WENDS. The Wends (also known as Sorbs or Lusatian Serbs) are a Slavic people concentrated in East Germany near Bautzen and Cottbus in the upper Spree River valley, an area long known as Lusatia. They speak Sorbian, which is divided into two dialects, Upper Sorbian and Lower Sorbian. The language was originally written with Gothic letters, although since 1937 the Latin alphabet has been used. Wends have never had an independent nation, and their homeland has always been surrounded by Germans. During the Middle Ages the Wends survived the raids and massacres of German Eastland horsemen; especially during the Nazi years they were pressured to assimilate the German culture, and gradually they have adopted the German language and many customs, although they still retain a separate identity. In 1840, before overseas migration began, there were about 164,000 Wends in Lusatia. In the 1980s there were only 60,000. Outside Germany, most of the Wends settled in two areas, Australia and Texas. The desire for better economic opportunity was probably the main reason for Wendish immigration to Australia and to Texas a few years later. Although scholars dispute the role of social and religious factors in the process, Texas Wends commonly express the belief that their forefathers came here solely for religious freedom. Around 1848 small groups of Wends began immigrating to Australia, where many Germans had already settled. These pioneers sent letters home, many of which were published in local newspapers, and which influenced Wends still in Europe. A small group of Wends came to Austin County around 1849–50 and were quickly absorbed into the German community. In 1853 a group of thirty-five Wends left Bremen for Texas. They were shipwrecked off the coast of Cuba, but eventually made their way to Galveston, and from there to the communities of New Ulm and Industry.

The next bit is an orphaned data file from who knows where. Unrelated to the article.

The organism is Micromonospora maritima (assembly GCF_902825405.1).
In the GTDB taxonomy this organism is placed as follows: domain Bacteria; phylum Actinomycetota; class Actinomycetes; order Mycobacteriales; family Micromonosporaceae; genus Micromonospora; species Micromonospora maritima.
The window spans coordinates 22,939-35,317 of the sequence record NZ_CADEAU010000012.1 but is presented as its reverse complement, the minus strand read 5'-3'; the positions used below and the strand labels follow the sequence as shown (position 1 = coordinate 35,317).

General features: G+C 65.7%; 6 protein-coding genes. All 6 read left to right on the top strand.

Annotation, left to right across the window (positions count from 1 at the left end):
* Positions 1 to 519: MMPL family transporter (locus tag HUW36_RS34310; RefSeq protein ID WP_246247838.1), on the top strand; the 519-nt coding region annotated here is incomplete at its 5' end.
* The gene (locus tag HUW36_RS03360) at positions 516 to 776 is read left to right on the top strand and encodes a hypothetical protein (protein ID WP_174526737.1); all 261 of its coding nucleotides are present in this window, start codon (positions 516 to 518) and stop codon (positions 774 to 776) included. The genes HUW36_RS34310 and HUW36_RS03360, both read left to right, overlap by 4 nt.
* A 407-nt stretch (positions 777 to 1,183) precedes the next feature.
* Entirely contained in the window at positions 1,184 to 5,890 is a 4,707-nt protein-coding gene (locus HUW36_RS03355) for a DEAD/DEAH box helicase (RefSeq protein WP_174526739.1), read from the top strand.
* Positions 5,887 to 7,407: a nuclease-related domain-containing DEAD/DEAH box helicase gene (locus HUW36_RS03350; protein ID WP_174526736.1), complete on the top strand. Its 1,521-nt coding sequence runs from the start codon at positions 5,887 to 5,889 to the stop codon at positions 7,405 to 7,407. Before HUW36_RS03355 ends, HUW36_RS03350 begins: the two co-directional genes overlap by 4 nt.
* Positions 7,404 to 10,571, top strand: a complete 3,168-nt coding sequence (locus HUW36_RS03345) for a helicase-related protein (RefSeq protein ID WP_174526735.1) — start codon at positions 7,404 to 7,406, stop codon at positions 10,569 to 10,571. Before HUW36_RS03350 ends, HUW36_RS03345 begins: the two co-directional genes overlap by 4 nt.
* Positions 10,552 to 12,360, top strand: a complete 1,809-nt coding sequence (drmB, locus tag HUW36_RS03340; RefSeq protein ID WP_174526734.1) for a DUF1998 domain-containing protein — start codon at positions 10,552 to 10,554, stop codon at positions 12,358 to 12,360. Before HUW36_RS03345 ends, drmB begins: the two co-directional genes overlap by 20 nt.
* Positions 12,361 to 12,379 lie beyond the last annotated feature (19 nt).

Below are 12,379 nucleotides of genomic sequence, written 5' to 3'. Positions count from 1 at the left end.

In the fall of 1854 a newly established congregation of nearly 600 conservative Lutheran Wends, led by John Kilian, left Germany to join their countrymen in Texas. The group constituted the only mass exodus of Wends. Traveling first by railway and steamship to Liverpool, England, the Wends embarked on an English ship, the Ben Nevis, for the journey to Texas. While in Liverpool, however, a number of Wends contracted cholera, and seventy-three of them died on board the ship. After a three week stop in Queenstown, Ireland, to remove the sick and fumigate the ship, the Ben Nevis sailed for Galveston, where it arrived on December 15, 1854. Galveston was having a yellow fever epidemic. From December to January the Wends walked the eighty-five miles to New Ulm and Industry. Two lay leaders of the congregation, Johann Dube and Carl Lehmann, went on ahead thirty miles and purchased a league of land in what is now Lee County. At first services were held in one room of Kilian's two-room house, but the group set aside ninety-five acres for a church and school, later called St. Paul's. This was the first Missouri Synod Lutheran church founded in Texas and is thus the mother church not only of the Wends, but of all conservative Lutherans in Texas. After their first tiny log church was erected, individuals purchased farm acreage and town lots, built crude dugout houses for shelter, and established what became the community of Serbin. In 1860 Serbin had a post office. After 1871, however, a new railroad connection made nearby Giddings the business and commercial center of the region, and Serbin declined in both population and influence.